A uniform plank of weight 450 N rests on two trestles X and Y and a worker of weight 675 N stands at one end of the plank. The worker holds a light basket which contains several packets of goods each of weight 6 N. What is the maximum number of packets he can hold without tilting the plank?
(Assume the weight of the plank acts through its centre.)
why shouldn't we concern about the supporting force from trestle X?
how to determine whether we should consider the normal reaction when in other situations?
So in the above case, the two forces balance each other? However, how could we know that they are balanced?
- 翻雷滾天 風卷殘雲Lv 71 十年前最愛解答
Taking moment about Y, we have:
Anti-clockwise moment = 450 x 2.5 = 1125 N m
So at/before critical point, the clockwise moment about Y due to the weights of the worker + goods should be smaller than or equal to 1125 N m, i.e.
(675 + 6n) x 1.5 <= 1125 where n is the no. of packets
675 + 6n <= 750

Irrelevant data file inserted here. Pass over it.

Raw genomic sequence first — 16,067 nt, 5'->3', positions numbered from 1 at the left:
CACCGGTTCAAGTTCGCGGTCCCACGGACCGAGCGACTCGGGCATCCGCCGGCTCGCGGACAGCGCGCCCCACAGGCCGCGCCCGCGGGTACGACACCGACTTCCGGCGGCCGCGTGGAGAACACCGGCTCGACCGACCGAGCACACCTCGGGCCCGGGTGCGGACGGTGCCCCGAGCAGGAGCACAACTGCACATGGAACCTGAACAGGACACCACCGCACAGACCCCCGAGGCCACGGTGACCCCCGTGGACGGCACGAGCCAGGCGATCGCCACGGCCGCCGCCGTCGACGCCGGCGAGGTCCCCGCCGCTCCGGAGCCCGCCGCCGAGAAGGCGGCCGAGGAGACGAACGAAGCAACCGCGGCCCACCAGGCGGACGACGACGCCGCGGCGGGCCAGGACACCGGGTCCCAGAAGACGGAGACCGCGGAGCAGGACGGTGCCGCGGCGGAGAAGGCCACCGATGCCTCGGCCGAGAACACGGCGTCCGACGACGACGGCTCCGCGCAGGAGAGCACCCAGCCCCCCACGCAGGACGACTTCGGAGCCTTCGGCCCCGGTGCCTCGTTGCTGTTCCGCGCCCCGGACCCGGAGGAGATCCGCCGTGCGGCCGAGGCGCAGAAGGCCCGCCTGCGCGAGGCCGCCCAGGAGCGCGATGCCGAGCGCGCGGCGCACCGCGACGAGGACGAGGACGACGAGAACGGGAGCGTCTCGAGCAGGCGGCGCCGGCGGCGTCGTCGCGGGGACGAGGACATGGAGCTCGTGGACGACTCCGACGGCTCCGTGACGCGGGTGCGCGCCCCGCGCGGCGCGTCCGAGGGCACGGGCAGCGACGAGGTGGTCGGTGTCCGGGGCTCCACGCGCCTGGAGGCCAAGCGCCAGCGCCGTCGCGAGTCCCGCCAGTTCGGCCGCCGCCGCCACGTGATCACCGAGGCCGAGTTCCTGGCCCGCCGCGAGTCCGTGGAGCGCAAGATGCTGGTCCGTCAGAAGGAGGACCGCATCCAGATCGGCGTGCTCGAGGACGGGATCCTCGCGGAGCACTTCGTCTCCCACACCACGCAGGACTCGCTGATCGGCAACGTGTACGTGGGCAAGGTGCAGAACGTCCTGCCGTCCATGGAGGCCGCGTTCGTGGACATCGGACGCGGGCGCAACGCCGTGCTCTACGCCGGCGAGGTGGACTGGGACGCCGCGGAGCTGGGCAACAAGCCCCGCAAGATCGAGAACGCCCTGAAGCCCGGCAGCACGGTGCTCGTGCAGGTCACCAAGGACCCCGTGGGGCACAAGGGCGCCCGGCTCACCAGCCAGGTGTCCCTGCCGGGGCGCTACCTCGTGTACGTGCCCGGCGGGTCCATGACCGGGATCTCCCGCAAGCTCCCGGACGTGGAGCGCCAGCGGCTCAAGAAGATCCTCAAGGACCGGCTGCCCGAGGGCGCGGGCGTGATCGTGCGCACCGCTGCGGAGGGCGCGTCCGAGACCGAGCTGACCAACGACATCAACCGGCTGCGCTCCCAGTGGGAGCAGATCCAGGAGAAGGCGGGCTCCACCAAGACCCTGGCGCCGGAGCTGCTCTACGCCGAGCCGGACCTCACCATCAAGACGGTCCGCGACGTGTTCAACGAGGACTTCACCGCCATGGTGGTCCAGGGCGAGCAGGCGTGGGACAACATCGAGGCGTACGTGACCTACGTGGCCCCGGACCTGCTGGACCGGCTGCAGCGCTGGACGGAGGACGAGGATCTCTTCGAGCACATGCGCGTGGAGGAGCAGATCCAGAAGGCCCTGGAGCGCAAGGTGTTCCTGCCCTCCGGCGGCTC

n <= 12.5
So the max. no. of packets he can hold is 12
2010-12-23 17:01:57 補充：
Becos at the critical point, the plank just loses contact with X and so the normal reaction from X will be zero.
2010-12-25 19:55:04 補充：
When any two moments about the same point are NOT balanced with each other, there must be 3rd (or even more) moment(s) about the same point that we need to consider.
2010-12-25 22:20:34 補充：
In the above case, there are 3 forces (NOT moments):
1) Weight of plank
2) Weight of man + basket
3) Normal reaction at Y
At critical point, (3) = (1) + (2) (when considering forces)
But when talking about moments, only (1) and (2) contribute when taking about Y.資料來源： 原創答案